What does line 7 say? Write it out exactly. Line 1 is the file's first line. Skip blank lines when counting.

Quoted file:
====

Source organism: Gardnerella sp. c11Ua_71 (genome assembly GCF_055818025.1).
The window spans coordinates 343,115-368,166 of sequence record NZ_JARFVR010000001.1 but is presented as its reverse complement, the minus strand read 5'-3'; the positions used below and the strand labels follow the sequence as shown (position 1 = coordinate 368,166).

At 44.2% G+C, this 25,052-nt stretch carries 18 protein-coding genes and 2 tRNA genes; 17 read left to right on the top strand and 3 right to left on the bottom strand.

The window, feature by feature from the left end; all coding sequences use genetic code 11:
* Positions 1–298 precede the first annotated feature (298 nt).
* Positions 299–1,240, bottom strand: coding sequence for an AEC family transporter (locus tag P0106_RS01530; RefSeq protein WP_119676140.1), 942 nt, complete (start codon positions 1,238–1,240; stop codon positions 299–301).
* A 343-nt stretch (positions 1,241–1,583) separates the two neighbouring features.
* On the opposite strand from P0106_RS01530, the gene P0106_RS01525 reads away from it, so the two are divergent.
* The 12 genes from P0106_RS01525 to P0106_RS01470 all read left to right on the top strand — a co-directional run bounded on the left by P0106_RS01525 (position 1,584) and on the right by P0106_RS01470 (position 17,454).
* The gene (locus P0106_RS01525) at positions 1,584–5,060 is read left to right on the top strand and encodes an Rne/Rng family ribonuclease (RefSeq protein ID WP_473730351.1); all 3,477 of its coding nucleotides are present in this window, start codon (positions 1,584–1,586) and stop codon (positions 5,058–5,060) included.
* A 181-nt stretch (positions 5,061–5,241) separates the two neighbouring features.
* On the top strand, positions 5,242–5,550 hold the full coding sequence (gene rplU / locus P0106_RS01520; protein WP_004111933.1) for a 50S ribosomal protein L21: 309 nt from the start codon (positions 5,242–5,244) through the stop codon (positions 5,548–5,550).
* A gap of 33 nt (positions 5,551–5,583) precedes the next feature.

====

* A 343-nt stretch (positions 1,241–1,583) separates the two neighbouring features.